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As part of a restructuring, clothing retailer Gap will close its fleet of 53 Old Navy stores in Japan. All told, the company is shuttering 75 stores in an effort to save $275 million annually.
Gap shares quickly jumped 5.5 percent on the news before giving back some of the gains. The stock was last up about more than 3 percent in after-hours trading.
The retailer posted adjusted fiscal first-quarter earnings of 32 cents on revenue of $3.44 billion. Analysts had expected earnings of 32 cents a share on sales of $3.51 billion, according to a consensus estimate from Thomson Reuters. Earnings were down from 56 cents a share a year earlier and revenue fell from $3.66 billion.
Gap said it saw its comparable-store sales decline 5 percent during the quarter. To reposition itself for long-term growth, the company said it will "focus on geographies with the greatest potential" and "streamline its operating model."
As part of this restructuring, Old Navy will close stores in Japan and focus on growth in North America and China. The brand saw a 6 percent global same-store sales decline in the quarter. Gap emphasized that Japan remains an important market for the company's portfolio and that 200 Gap and Banana Republic stores will remain in the country.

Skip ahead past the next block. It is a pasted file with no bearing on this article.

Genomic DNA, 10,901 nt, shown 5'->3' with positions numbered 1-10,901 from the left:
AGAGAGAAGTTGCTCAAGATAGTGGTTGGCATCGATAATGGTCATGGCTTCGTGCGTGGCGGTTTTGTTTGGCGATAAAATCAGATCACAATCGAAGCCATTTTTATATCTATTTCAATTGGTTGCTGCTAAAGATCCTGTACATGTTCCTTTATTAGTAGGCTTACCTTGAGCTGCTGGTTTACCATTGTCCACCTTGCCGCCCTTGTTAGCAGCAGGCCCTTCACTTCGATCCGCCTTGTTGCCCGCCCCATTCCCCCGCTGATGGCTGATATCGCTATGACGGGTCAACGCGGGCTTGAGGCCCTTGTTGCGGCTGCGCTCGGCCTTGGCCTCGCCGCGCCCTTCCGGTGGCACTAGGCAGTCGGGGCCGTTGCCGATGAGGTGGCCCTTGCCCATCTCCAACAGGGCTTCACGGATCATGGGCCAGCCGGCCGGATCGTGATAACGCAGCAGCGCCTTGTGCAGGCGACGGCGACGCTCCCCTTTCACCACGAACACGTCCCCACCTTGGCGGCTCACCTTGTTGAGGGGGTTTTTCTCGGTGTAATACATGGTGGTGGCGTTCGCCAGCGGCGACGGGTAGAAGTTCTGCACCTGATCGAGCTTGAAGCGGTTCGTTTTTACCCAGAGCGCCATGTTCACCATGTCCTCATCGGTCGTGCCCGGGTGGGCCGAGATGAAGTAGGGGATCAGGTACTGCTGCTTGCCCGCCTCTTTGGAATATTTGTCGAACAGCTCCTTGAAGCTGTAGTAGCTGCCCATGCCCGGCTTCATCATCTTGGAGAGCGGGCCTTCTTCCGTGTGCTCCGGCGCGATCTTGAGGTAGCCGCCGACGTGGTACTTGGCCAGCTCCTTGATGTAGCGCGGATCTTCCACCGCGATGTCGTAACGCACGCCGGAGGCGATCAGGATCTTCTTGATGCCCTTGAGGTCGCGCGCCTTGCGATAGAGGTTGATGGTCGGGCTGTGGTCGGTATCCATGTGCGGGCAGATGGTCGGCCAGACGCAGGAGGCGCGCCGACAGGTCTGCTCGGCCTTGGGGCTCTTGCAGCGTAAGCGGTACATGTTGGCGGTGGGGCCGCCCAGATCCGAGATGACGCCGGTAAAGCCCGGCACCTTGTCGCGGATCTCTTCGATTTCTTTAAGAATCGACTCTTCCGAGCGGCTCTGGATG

The retailer also said it would be shut some Banana Republic locations, bringing the total expected store closure count to 75 by the end of fiscal 2016. For the first quarter, Banana Republic global saw an 11 percent decline in comparable-store sales.
"By taking every opportunity to exploit our strategic advantages, our brands will be able to more fully harness the power of the enterprise to better serve their customers across channels and geographies," Art Peck, CEO of Gap, said in a statement.
Gap also said that it will not reaffirm its earnings outlook for the current fiscal year, but noted that the current "First Call consensus earnings per share estimate of $1.92 falls within a reasonable range of potential outcomes, excluding restructuring impacts from its store closure and streamlining measures."
The company, however, added that "trends in the apparel retail environment would need to improve from the first quarter of fiscal year 2016 in order to achieve this estimate."